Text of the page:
• When choosing your tomato varieties bigger is NOT always better. Try to grow the medium to small size tomatoes instead of the large ones. Large tomato varieties like big boy or beefsteak are less forgiving with lack of water.


  • Always fertilize. Plants in containers use up nutrients more quickly and you’ll need to replace these nutrients by using fertilizer. Uncle Mike plants his tomatoes with an organic granular fertilizer like Espoma Tomato-Tone and adds Neptune’s Harvest throughout the season with every other watering.



  • Tomatoes grown in containers tend to be more susceptible to blossom end rot. Many people don’t realize that blossom end rot is a calcium deficiency not a disease and the cure is calcium, not a fungicide. This makes fertilizing even more important as a preventative step. You could also try adding Espoma Organic Garden Lime or MagiCal for extra calcium. Remember, prevention is better than a cure. It’s best to keep this fertilizer and/or calcium in the soil before you have a problem because if your plants do develop blossom end rot the fruit should picked off and discarded. Don’t wait to feed!


  • Use the proper soil. A typical soilless potting mix could dry out too fast for your tomatoes. Add a little compost to a regular potting mix or use a raised bed mix like Castline Raised Bed Mix or Organic Raised Bed Mix.


Uncle Mike’s Favorite Tomato Varieties for Containers:


Not a generic term but a variety. A dwarf plant with medium size fruit. Great for containers 10 inches in diameter or larger.


Patio tomato

Better Bush

A good dwarf plant with small to medium fruit. Plant in containers that are 10 inches or larger.

Moby Grape

This grape is a determinate variety so the plant won’t get too big and it’s everything you will expect from a sweet grape tomato. Plant in a 10 inch container or larger.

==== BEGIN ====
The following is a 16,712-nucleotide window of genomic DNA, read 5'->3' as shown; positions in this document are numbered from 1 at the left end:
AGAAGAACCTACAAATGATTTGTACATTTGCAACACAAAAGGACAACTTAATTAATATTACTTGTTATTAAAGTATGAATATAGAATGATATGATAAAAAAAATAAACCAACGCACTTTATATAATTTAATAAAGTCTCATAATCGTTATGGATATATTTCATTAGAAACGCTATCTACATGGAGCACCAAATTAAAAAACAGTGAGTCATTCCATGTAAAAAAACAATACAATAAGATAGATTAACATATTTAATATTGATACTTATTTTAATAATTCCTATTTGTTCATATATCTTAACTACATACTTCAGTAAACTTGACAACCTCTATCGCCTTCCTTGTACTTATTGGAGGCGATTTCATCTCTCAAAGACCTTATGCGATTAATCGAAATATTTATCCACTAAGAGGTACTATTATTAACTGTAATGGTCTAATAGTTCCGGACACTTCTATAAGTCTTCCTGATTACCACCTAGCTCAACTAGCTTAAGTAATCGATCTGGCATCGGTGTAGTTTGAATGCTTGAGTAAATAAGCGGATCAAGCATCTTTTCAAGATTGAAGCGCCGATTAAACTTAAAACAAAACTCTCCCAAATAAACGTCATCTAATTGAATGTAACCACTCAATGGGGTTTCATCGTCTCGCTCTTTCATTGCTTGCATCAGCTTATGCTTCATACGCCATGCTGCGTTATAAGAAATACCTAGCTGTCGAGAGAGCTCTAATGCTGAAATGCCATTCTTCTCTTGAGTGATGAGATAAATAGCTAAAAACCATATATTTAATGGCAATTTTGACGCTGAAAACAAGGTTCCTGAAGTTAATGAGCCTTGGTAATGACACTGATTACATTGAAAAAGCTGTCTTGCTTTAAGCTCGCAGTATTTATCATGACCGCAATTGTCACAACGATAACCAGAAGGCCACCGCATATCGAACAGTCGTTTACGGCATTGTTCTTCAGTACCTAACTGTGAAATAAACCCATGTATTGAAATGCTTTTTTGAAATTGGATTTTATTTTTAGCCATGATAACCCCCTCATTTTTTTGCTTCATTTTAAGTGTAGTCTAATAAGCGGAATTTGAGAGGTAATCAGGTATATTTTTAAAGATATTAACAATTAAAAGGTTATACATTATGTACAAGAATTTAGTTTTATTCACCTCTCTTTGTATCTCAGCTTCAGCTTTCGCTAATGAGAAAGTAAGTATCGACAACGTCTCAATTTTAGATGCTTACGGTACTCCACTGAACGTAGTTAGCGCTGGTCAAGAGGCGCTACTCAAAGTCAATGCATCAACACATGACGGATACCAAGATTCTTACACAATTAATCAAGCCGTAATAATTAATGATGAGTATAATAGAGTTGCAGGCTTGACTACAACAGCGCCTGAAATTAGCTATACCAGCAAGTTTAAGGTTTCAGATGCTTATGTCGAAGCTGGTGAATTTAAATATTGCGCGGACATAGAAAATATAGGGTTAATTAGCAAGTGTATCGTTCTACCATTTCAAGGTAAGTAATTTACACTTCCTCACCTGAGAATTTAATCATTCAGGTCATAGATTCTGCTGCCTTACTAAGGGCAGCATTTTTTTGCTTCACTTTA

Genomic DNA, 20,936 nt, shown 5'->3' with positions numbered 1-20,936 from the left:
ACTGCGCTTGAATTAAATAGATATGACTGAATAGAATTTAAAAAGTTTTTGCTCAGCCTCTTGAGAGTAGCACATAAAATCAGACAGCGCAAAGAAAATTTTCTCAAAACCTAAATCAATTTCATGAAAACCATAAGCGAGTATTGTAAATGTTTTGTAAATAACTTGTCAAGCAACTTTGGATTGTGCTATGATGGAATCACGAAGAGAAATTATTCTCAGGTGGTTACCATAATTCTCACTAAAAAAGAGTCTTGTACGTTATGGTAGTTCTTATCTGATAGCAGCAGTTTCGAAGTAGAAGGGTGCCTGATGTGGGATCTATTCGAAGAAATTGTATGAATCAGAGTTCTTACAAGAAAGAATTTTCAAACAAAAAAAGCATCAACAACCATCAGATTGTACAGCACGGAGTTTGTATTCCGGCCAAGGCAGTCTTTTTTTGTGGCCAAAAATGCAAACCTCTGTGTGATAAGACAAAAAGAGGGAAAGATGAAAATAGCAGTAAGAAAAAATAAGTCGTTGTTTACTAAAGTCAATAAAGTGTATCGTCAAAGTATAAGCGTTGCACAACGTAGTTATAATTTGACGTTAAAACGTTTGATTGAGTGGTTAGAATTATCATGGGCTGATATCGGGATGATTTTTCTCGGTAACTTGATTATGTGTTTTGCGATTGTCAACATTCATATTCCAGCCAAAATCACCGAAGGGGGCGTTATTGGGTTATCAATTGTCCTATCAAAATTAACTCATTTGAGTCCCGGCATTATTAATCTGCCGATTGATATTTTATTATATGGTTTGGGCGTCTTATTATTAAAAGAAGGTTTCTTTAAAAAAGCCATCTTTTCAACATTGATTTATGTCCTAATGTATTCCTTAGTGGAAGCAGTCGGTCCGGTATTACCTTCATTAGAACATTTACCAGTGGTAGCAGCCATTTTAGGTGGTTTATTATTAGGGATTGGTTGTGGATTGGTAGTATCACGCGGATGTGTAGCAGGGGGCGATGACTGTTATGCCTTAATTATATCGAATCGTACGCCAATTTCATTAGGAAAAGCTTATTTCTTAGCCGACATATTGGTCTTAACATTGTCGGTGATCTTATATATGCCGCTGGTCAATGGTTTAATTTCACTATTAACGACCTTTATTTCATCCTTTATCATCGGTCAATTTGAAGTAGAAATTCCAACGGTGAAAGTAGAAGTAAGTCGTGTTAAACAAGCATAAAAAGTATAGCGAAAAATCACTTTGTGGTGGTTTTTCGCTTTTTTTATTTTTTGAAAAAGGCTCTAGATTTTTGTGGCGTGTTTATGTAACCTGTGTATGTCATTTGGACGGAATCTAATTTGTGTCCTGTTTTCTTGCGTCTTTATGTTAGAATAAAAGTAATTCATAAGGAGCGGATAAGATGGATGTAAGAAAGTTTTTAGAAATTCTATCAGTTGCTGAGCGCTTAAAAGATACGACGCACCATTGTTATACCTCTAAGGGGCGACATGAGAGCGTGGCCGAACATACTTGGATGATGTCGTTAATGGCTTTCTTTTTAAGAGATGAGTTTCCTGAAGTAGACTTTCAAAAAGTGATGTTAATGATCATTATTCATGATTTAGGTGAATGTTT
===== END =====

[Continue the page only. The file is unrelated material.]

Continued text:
Moby Grape tomato


This is another dwarf plant that stands somewhat vertical and not too wide. The fruit is delicious. Plant in a container 10 inches or larger.

Tiny Tim

A very small plant with small cherry sized fruit. Truly tiny, this one is a great conversation piece as it only gets about 12 in tall! Ideal for a patio table when you have company over. This one can be grown in a very small pot, 6 inches or larger.

Jet Star

Both the plant and the fruit are not too big. Uncle Mike loves this tomato because it’s will be quick to produce nice medium size fruit with a thin skin. It’s also considered to be one of the least acidic tomatoes out there good for pots 12 inches or larger.

Black Krim

This is a nice heirloom variety is a medium-sized plant that produces medium-sized fruit. Purplish in color and very tasty, you can plant it in containers 12 inches or larger. Watch out for heavy watering or rain as they come close to ripening because they crack very easily!


Black Krim tomato



This is medium to large tomato that’s on a determinate vine. If you want to try a large tomato in a container this on is the one to try. It’s crack resistant as well. Use a pot that’s at least 12 inches in diameter.

San Marzano

This is a sauce tomato but most sauce tomatoes are determinate so that means it’s a bush type plant and will tolerate containers. In addition to being great for sauce, these are awesome for salads, salsa, and cooking too!

Celano Patio Grape

This is our first dwarf grape tomato; it’s a semi-determinate hybrid with very sweet fruit. This plant will produce an abundance of grape tomatoes perfect for snacking! Best in containers that are 10 inches or larger.

Little Napoli

A fantastic sauce tomato you can grow right on your patio. Disease resistant, determinate, produces small oblong fruit, delicious in cooking or eating fresh from the vine!


Theoretically, a tomato can be grown in any size pot if you keep the plants watered and fertilized. But following Mike’s recommendations for container sizes will make it easier for you to enjoy the fruits of your labor (and it should mean less labor too!)


Video Inspiration: A Fall Container with Texture

Looking for something unique and different for your planters? We’re loving the subtle color and textures of heather, cabbage and false holly. Add a pop of color with celosia and gaultheria for a fun contrast and a mini pumpkin for extra whimsy! Potted up in a classic terra cotta planter, this look will take you straight through the fall season. Stop in to shop our collection of specialty fall plants unlike anything else!

How To: Cold Tolerant Planters

Looking to create a doorstep planter for the holiday weekend? Stop in to find many cold-tolerant blooms that can be planted outdoors now! See how Julia arranged some of our favorite cool-weather annuals like tulips, hyacinth, nemesia, petunias and more. Our stores are filling up with fresh annuals you can plant outdoors now, and you won’t want to miss our vast selection of beautiful pottery to add a pop of color to welcome your dinner guests!